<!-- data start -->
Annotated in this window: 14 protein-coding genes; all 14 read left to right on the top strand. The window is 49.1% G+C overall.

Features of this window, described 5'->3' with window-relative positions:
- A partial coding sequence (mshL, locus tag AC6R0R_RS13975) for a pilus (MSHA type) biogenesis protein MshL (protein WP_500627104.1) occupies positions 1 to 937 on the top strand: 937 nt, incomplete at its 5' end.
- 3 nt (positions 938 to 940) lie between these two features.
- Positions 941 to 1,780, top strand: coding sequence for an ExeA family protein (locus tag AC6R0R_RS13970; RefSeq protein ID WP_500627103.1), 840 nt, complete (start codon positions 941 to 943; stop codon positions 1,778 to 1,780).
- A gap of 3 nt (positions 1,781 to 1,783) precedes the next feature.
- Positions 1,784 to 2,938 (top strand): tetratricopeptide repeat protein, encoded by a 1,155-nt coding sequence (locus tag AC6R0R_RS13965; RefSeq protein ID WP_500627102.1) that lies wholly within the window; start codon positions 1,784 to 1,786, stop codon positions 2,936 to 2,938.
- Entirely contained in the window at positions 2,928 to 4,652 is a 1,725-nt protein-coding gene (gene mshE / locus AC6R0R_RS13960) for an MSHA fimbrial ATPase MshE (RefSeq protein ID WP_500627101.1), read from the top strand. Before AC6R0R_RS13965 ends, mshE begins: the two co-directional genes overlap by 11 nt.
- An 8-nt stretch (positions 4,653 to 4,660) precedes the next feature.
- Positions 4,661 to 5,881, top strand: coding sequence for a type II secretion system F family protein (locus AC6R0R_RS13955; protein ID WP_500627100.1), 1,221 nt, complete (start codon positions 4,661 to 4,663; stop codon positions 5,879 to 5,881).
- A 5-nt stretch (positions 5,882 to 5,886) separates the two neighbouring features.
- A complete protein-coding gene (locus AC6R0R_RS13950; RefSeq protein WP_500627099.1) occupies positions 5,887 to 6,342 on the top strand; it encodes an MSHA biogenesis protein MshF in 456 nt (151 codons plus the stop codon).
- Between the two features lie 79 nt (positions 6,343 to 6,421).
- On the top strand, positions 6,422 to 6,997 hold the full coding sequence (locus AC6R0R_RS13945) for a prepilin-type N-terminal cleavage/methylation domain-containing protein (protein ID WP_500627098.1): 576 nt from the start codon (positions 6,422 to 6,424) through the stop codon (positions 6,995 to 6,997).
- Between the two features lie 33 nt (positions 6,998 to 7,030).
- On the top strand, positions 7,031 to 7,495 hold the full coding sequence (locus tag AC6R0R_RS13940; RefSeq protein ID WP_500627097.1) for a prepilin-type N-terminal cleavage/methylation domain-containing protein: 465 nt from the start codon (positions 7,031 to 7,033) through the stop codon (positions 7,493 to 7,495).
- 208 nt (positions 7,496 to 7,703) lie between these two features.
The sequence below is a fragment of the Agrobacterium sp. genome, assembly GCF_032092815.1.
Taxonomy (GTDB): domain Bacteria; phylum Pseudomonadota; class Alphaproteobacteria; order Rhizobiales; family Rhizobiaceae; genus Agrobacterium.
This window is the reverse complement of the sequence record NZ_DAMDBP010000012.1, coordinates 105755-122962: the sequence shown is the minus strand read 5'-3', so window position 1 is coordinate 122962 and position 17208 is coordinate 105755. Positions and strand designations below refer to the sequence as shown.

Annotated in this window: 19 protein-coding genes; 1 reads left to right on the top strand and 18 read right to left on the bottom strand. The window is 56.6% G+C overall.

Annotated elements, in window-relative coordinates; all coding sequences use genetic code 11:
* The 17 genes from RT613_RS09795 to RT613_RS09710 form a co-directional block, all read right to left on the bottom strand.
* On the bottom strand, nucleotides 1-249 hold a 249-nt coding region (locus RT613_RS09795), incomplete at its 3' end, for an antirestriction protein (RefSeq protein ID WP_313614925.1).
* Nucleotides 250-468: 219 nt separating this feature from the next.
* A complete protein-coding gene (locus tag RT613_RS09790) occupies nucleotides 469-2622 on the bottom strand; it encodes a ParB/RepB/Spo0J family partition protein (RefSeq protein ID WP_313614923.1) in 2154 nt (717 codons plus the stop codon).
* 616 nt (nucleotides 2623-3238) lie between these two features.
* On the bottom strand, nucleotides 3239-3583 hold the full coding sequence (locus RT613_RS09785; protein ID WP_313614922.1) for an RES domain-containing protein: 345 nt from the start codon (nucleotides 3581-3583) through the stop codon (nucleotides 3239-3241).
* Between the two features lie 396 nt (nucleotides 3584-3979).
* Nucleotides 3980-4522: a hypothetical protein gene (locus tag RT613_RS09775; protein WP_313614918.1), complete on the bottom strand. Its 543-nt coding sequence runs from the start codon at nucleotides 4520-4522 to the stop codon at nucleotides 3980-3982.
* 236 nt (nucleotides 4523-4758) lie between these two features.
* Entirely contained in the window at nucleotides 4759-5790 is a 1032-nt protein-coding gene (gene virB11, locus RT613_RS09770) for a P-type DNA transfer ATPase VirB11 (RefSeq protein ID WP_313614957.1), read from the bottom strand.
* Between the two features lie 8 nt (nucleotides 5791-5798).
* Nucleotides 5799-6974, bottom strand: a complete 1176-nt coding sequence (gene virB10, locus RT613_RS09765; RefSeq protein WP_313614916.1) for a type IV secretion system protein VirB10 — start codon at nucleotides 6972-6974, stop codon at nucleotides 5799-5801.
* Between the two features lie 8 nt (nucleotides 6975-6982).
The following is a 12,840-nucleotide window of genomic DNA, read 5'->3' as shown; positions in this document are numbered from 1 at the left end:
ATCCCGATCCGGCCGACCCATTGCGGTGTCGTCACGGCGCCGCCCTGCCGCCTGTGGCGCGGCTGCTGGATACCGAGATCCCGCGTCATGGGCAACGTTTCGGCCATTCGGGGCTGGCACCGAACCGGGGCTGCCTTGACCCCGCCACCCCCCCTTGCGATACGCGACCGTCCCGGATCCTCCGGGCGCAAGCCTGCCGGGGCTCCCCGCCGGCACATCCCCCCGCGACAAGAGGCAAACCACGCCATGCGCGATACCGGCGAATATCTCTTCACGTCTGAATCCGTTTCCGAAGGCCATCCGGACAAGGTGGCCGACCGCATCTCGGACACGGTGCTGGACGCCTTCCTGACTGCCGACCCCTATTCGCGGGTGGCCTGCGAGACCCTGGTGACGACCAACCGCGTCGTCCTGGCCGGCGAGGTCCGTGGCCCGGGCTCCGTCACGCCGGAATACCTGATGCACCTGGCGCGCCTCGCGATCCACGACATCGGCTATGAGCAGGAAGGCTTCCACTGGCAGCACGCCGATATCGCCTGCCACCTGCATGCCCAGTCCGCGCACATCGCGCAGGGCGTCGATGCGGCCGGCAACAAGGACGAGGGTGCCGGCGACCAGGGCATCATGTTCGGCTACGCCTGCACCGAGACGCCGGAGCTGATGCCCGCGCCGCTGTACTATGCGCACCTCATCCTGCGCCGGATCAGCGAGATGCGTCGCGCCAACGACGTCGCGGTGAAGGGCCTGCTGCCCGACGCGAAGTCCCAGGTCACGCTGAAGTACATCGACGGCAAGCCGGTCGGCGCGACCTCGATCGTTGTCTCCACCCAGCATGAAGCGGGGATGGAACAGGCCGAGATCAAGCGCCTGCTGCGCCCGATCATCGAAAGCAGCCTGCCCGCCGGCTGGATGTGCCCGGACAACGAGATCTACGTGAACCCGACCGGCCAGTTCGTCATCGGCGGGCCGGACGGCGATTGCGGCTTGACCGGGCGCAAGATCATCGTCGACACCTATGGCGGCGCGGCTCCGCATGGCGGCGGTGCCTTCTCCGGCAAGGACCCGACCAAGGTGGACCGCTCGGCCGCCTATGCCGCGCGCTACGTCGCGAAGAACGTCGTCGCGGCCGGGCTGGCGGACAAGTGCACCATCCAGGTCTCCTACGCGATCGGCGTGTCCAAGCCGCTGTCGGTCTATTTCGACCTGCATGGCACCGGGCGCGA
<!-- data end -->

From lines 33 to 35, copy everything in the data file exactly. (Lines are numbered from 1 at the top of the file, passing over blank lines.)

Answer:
* Between the two features lie 8 nt (nucleotides 5791-5798).
* Nucleotides 5799-6974, bottom strand: a complete 1176-nt coding sequence (gene virB10, locus RT613_RS09765; RefSeq protein WP_313614916.1) for a type IV secretion system protein VirB10 — start codon at nucleotides 6972-6974, stop codon at nucleotides 5799-5801.
* Between the two features lie 8 nt (nucleotides 6975-6982).